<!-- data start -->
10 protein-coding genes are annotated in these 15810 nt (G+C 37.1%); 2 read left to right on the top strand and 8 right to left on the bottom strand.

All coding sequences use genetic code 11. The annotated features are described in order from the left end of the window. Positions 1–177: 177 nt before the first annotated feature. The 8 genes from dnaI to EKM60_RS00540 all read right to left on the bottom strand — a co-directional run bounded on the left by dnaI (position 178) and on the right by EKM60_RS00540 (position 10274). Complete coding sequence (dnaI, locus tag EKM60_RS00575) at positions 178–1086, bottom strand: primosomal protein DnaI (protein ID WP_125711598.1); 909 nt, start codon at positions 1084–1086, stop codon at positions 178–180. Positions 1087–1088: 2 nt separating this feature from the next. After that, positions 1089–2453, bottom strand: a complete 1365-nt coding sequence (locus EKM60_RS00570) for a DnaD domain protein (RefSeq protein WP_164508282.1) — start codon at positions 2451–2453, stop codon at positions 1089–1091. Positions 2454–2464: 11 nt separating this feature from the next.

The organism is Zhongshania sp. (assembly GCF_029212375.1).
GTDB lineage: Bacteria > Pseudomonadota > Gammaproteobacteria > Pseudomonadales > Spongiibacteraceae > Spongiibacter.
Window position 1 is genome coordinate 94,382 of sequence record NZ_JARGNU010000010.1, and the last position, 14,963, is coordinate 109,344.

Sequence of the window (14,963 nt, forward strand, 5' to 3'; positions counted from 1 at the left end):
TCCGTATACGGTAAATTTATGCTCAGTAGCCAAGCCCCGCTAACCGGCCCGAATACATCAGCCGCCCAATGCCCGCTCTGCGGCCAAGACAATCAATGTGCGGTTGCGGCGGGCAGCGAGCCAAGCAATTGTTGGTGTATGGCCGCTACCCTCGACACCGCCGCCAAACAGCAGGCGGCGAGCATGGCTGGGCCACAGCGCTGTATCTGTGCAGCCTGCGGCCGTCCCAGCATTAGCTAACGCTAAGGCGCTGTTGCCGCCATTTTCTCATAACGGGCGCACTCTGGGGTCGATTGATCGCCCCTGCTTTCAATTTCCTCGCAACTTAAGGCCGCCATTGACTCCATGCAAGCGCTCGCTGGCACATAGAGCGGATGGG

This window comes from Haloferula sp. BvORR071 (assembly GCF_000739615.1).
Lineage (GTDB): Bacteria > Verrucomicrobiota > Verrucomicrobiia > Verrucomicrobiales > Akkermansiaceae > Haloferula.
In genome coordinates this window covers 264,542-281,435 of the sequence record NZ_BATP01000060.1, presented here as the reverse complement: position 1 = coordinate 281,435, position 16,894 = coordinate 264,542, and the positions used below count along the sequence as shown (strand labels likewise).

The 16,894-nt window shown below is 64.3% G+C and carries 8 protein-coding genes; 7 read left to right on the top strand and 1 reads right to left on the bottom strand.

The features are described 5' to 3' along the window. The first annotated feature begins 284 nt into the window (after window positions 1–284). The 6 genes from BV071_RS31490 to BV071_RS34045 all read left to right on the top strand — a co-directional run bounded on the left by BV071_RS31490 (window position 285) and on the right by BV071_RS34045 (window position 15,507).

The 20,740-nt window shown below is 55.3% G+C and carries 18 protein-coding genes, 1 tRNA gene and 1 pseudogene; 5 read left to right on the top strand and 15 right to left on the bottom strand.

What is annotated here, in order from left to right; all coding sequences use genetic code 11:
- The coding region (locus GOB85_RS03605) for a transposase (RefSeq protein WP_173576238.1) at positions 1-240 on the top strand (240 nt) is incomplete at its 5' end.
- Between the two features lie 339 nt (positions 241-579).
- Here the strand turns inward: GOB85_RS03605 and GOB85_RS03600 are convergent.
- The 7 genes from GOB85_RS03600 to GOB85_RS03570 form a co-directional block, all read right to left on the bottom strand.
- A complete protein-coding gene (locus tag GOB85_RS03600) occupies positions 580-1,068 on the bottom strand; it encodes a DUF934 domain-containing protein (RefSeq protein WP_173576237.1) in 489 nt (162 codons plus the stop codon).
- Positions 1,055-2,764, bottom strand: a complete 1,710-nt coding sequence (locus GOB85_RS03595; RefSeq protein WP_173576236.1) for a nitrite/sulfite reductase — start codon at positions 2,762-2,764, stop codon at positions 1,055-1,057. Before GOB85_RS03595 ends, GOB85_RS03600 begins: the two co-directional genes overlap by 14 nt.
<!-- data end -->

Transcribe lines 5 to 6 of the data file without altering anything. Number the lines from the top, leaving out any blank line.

Window position 1 is genome coordinate 94,382 of sequence record NZ_JARGNU010000010.1, and the last position, 14,963, is coordinate 109,344.

Sequence of the window (14,963 nt, forward strand, 5' to 3'; positions counted from 1 at the left end):